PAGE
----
“Kick me like you did before, I can’t even feel the pain no more…” (Stones, “Rocks Off”)
Here’s some hard advice I’ll bet you haven’t heard before: Mentors who are active and successful in the real world…
… are essential for anyone serious about leading in any part of life or business.
And it’s very difficult to find good mentors in academia. At least, that’s my experience.
Too many dumb rules.
You must venture into the “real world” to find the good ones.
I mean, it was bad enough back when I was trudging through the halls of UCDavis in the 70s (and gosh, I sure wish it was 1974 again, height of the sexual revolution with what you now call “Classic Rock” as the soundtrack to our relentless partying).
Some of the profs I had were going down hard with mid-life and mid-career tragedies. Hard to get your mentoring on when “What’s it all mean?” is the operative phrase.
Still, younger folks today have it even tougher.
I recently taught a single evening’s class each at both Exeter and the Missouri school of journalism, via Skype. It was a great little adventure, really glad I did it…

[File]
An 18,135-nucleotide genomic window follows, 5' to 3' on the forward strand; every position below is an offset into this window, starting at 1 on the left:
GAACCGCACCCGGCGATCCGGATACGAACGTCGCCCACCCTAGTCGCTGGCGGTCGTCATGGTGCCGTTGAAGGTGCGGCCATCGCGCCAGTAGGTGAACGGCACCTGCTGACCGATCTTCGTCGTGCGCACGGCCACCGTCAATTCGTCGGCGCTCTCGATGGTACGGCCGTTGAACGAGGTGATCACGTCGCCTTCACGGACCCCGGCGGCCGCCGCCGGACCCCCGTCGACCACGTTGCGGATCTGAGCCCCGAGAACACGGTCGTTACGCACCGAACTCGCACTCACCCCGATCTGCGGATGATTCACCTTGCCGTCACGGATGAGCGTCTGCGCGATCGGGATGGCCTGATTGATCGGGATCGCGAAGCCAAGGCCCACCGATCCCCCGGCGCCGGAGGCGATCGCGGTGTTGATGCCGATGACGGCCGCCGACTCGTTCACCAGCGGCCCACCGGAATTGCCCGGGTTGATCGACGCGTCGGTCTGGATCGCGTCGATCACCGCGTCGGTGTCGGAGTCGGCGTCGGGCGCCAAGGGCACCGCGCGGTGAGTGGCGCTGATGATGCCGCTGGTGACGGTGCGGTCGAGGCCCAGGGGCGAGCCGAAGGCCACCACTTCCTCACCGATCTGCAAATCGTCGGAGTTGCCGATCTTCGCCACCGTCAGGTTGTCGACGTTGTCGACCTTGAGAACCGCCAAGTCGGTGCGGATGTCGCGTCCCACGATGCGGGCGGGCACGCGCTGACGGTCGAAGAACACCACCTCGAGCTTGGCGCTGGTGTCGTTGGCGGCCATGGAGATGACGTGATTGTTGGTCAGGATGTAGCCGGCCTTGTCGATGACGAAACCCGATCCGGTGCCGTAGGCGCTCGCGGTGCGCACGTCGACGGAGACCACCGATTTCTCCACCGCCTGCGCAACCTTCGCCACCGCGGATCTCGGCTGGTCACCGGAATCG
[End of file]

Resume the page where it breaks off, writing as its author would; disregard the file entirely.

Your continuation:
… but the students were not happy at all about being challenged. And I was lobbing softballs.
It was pearls before swine, I suspect. I honestly thought at least a few of them would appreciate a grizzled veteran drilling them on the truths of life after college.
I may as well have been telling them they actually didn’t invent fun, and yes, other folks have felt a love as strong as what you’re feeling with Susie Q back in the dorm.
Nonsense, in other words. Heresy, really.
The poor darlings had been brainwashed in their educations, deluded into thinking life’s lessons would be delivered on a silver platter, with manners.
Back in the Real World, though, I do my best to give the students in the SWS a taste of what worked for me, back in the days when I was desperate (with zero alternative plans if I failed at this copywriting gig) to learn the tricks of the trade.
So, you know, I’d survive. And not starve.
In my first days with every real mentor I’ve ever had (notably Jay Abraham and Gary Halbert) I had my teeth metaphorically kicked in.
It was humiliating, humbling, and almost cruel. None of those guys had any time to waste with someone who couldn’t take the pressure of working in the entrepreneurial war zone.
That was both the price of admission, being crushed daily until I learned the game…